It’s important to keep exercising even after being diagnosed with RA. Rheumatologists and specialists like physiotherapists can help people with both diabetes and RA find ways to get moving without making their joint pain or other symptoms worse.
If you have been diagnosed with diabetes — particularly type 1 diabetes — but haven’t been diagnosed with RA, there are a few things you can do to monitor your condition and mitigate your risk of RA. There are also ways to continue to care for yourself if you already have both diabetes and RA.
If you notice any of the symptoms of RA in yourself, it’s time to visit your health care team to get tested for RA. The earlier you find RA, the sooner you’ll be able to find ways to manage it.
Some of the most common signs of RA include:
You may also notice problems in your lungs, eyes, skin, kidneys, salivary glands, and more. If you have any unusual symptoms, it’s reasonable to ask to be screened for RA.
Basic blood and imaging tests, like the test for C-reactive protein, can rule out RA or indicate the need for further testing. While RA can be difficult to diagnose, these basic tests can tell you and your doctor whether there is an abnormality worth exploring further.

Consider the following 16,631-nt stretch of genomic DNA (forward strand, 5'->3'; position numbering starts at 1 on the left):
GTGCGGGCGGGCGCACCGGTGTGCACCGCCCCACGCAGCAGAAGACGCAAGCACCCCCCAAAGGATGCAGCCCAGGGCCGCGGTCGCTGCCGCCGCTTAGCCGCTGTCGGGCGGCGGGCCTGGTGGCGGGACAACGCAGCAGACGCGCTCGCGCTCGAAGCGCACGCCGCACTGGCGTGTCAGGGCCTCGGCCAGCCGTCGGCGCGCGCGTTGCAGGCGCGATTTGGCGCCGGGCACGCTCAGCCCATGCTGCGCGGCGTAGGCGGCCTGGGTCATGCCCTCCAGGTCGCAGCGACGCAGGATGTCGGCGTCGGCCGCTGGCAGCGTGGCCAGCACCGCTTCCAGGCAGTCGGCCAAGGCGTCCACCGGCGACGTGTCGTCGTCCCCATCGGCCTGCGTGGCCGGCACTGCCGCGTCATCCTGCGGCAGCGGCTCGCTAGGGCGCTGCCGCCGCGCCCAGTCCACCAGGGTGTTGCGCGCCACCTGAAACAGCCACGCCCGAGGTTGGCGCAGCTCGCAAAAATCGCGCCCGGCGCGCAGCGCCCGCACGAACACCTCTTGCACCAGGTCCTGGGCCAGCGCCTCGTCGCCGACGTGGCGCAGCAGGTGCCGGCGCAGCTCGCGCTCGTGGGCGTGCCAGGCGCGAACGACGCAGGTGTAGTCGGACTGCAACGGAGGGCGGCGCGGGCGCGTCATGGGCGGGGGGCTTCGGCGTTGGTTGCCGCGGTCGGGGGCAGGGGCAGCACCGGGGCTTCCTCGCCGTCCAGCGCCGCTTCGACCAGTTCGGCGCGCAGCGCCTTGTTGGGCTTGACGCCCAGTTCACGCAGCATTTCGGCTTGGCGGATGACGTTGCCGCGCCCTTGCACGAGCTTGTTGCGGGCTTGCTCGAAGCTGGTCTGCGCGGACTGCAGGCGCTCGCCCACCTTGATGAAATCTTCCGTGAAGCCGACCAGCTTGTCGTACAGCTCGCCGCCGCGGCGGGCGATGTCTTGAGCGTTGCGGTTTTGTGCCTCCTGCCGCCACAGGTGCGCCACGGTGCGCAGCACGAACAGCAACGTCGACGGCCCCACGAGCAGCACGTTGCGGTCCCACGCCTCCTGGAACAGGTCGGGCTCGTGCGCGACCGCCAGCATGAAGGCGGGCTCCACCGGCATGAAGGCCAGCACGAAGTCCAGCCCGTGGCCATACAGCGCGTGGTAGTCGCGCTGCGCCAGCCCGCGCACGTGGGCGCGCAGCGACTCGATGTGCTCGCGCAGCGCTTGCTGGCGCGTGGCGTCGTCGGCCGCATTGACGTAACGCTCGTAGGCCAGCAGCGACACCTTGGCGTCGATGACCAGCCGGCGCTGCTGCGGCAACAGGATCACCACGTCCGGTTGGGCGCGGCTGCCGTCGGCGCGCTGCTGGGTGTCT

Because diabetes and RA both involve an excess of inflammation in the body, you may want to talk to your doctor about ways to lower inflammation to decrease your chances of developing RA. In some cases, controlling inflammation may be as easy as taking nonsteroidal anti-inflammatory drugs (NSAIDs), some of which you can get over the counter.
If your inflammation is more severe, talk to your doctor about taking disease-modifying antirheumatic drugs (such as methotrexate or hydroxychloroquine) or biologics, both of which are often used to treat RA. Because these drugs also seem to have positive effects on diabetes, you and your doctor may decide that they are right for you.
Knowing that you have diabetes and RA can help your doctor choose (or avoid) certain medications that would make the other condition worse. For example, a short course of steroids could be very helpful for an RA flare-up, but it would make controlling your blood sugar more difficult. NSAIDs could be lower on the list of treatments due to their possible effects on the kidneys, a key area for diabetes complications.
One of the best ways to avoid developing RA — or to manage RA if you already have it — is to take care of your body through diet and exercise.
Aim for at least 150 minutes of exercise a week, if possible. Low-impact activities are best if you’re overweight or already dealing with RA symptoms — try water aerobics or biking. A physical therapist can help you come up with a plan if you aren’t sure where to start.
Some people recommend an anti-inflammatory diet like the Mediterranean diet for people living with RA. This diet can also be helpful for people diagnosed with diabetes. Make sure you talk to your doctor and have approval for any dietary changes you make if you are diagnosed with either type of diabetes.